Tyson Gay

Tyson Gay set for return from doping suspension

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American record holder Tyson Gay is entered in a 100m race on July 3 in Lausanne, Switzerland, his first race after his retroactive one-year doping ban ends June 23.

“Lausanne has always been one of my favorite meets, and I’m thrilled to have it be my opening meet of 2014,” Gay said in a press release. “I have run fast times here. I have been training for several months, and will be ready on July 3.”

Gay is scheduled to run against Justin Gatlin, one of his 2012 Olympic 4x100m relay teammates who may lose their medal after the U.S. Anti-Doping Agency said Gay first began using prohibited substances before the London Olympics.

Gay revealed one of his failed drug tests last July 14, 10 days after he won last year’s Lausanne 100m in 9.79 seconds, and hasn’t raced since. USADA announced his suspension May 2, saying all of Gay’s results since July 15, 2012, have been disqualified.

Gay has stayed in the news without talking much since the ban announcement.

“There’s a lot for me to tell,” Gay said the next day, without going into detail.

He also reportedly offered to pay back some $500,000 in prize money and appearance fees to meets and was sued by former coach Jon Drummond, who said USADA is trying to ban him for life after being implicated by Gay.

Gay, 31, is the fastest American ever in the 100m, clocking 9.69 in 2009. Gatlin, 32, is tied with Maurice Greene as the second fastest U.S. man ever at 9.79. Gay and Gatlin went one-two in the 100m at last year’s U.S. Championships, 9.75 to 9.89.

Gatlin, the reigning Olympic 100m bronze medalist and world silver medalist, is undefeated this season (Usain Bolt is scheduled to race for the first time in 2014 on June 17). Gatlin said he believed running in the 9.6s was possible after he won the Pre Classic in a wind-aided 9.76 on Saturday.

Olympic 100m and 200m silver medalist Yohan Blake is slated to race 200m in Lausanne.

Galen Rupp breaks American record at Pre Classic

IOC expects decisions on Russian doping cases next month

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Investigators at the International Olympic Committee expect to have “a number” of doping cases involving Russians at the Sochi Olympics resolved by the end of November, but they have no plans to dictate the eligibility of these athletes for next year’s Winter Games in PyeongChang.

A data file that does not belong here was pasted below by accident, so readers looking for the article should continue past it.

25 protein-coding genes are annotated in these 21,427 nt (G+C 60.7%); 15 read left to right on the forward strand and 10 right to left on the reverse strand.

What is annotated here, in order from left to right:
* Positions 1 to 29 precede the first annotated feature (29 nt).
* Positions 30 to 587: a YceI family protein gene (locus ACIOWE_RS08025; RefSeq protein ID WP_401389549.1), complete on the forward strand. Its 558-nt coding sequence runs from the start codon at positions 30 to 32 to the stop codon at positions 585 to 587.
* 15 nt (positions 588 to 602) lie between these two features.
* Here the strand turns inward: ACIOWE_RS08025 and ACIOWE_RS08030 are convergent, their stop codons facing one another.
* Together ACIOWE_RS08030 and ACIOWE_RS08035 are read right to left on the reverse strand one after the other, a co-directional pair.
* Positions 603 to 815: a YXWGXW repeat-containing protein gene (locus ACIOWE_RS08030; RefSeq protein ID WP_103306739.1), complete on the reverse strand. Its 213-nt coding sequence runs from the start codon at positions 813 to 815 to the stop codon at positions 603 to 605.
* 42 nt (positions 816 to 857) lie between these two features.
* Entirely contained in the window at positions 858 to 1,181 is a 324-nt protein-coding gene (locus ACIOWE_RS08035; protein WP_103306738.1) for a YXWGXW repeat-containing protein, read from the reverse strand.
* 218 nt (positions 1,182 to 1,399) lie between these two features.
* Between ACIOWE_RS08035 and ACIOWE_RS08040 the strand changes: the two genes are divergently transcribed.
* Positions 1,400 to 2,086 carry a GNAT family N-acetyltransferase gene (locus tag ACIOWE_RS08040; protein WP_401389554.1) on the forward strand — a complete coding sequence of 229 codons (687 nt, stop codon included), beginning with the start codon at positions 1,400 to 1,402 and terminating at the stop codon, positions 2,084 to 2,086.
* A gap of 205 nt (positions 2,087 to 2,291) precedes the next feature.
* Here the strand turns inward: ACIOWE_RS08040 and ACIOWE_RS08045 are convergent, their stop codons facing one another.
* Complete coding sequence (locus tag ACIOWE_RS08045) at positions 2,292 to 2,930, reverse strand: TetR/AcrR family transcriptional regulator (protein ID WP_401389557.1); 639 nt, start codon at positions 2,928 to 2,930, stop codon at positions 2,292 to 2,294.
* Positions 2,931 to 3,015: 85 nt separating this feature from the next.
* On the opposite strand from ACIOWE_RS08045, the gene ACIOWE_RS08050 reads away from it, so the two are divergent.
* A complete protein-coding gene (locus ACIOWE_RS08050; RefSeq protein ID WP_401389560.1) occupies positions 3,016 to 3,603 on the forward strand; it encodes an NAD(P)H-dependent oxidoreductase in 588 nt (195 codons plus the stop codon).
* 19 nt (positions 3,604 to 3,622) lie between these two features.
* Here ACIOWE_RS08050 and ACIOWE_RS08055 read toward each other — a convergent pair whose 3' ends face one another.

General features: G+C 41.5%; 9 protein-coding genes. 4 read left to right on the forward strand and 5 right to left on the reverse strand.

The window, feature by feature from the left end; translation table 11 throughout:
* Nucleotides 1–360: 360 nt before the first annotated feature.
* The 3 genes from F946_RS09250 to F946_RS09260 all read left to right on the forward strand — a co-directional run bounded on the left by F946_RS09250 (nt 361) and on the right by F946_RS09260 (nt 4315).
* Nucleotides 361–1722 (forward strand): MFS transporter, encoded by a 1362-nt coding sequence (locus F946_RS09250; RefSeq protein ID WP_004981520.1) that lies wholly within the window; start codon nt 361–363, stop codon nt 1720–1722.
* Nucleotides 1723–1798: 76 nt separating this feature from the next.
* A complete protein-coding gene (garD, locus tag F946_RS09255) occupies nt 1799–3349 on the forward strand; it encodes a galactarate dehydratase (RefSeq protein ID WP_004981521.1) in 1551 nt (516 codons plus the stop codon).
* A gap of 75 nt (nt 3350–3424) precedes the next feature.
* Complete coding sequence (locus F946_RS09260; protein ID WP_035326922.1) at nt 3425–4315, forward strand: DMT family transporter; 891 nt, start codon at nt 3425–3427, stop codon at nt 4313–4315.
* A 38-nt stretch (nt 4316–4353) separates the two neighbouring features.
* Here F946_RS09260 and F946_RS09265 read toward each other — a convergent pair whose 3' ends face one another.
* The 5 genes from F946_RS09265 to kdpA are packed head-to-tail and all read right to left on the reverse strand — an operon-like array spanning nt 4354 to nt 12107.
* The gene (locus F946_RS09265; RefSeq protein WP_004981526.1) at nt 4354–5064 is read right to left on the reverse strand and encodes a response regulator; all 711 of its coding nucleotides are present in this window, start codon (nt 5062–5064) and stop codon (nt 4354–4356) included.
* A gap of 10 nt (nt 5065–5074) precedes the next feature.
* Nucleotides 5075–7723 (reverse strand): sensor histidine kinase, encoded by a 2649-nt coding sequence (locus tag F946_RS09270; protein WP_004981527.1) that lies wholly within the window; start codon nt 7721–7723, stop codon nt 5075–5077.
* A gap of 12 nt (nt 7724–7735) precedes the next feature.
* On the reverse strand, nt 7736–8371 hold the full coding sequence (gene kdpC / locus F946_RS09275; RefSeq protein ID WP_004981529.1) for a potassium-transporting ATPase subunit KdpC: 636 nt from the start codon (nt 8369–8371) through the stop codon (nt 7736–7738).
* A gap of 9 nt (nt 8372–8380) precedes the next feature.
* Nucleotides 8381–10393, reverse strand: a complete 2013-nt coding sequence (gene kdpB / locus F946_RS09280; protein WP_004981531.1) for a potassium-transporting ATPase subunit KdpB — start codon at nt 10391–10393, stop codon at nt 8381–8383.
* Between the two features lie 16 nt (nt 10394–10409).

The leader of an IOC delegation in charge of reviewing 28 cases involving athletes at Sochi wrote to the head of the IOC Athletes Commission this week to update the timeline of cases stemming from a report detailing a Russian doping scheme at the 2014 Olympics and beforehand.

Denis Oswald said that of the cases his committee is reviewing, priority has been given to those involving athletes looking to compete in PyeongChang. Top priority goes to six cross-country skiers whose provisional suspensions expire Oct. 31.

Oswald also said his committee would rule on these athletes’ results for Sochi, but will not determine their eligibility for PyeongChang, instead handing over evidence to their respective sports federations to decide.

The IOC also appointed a task force to look at the Russian doping scandal as a whole, the results of which could have wider repercussions on the country’s eligibility at next year’s Olympics.

In a separate letter sent to worldwide sports leaders, IOC President Thomas Bach said only that the Schmid Commission is continuing its evaluation and that “I hope that the IOC Executive Board will still be able to take a decision this year because none of us want this serious issue to overshadow” the upcoming Olympics.

The updates come amid a growing chorus of calls for a timely decision and for Russia’s ouster from PyeongChang.

The IOC commissions are operating off information from the McLaren Report, the first part of which was released in July 2016.

In explaining the timeline, Oswald wrote that because the Russian scheme involved exchanging dirty urine samples with clean ones, it took time to adopt methods to verify that samples had been tampered with — in part by finding evidence of scratch marks on collection bottles that had been opened and re-sealed.

“The task has not been easy in both establishing a methodology in an area in which there are no established protocols,” he wrote, “and then moving through the necessary scientific analysis of each individual sample in a way which would withstand legal challenge.”

MORE: USOC boss calls for immediate action on Russian doping

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Two-time Olympian becomes first woman to lead U.S. national swim team

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COLORADO SPRINGS, Colo. (AP) — Two-time Olympian Lindsay Mintenko has been picked to lead the U.S. national swimming team. She is the first woman to hold the title.

USA Swimming made the announcement Wednesday.

Mintenko replaces Frank Busch, who retired Oct. 1 as managing director. She has been a member of the national team staff since 2006.

During her swimming career, Mintenko won gold medals as a U.S. team captain at the 2000 and 2004 Olympics 800m freestyle relay and added a silver in 2004 on the 400m freestyle relay.

USA Swimming also announced an organizational restructuring that will place all technical divisions, including the national team, under the oversight of chief operating officer Mike Unger.

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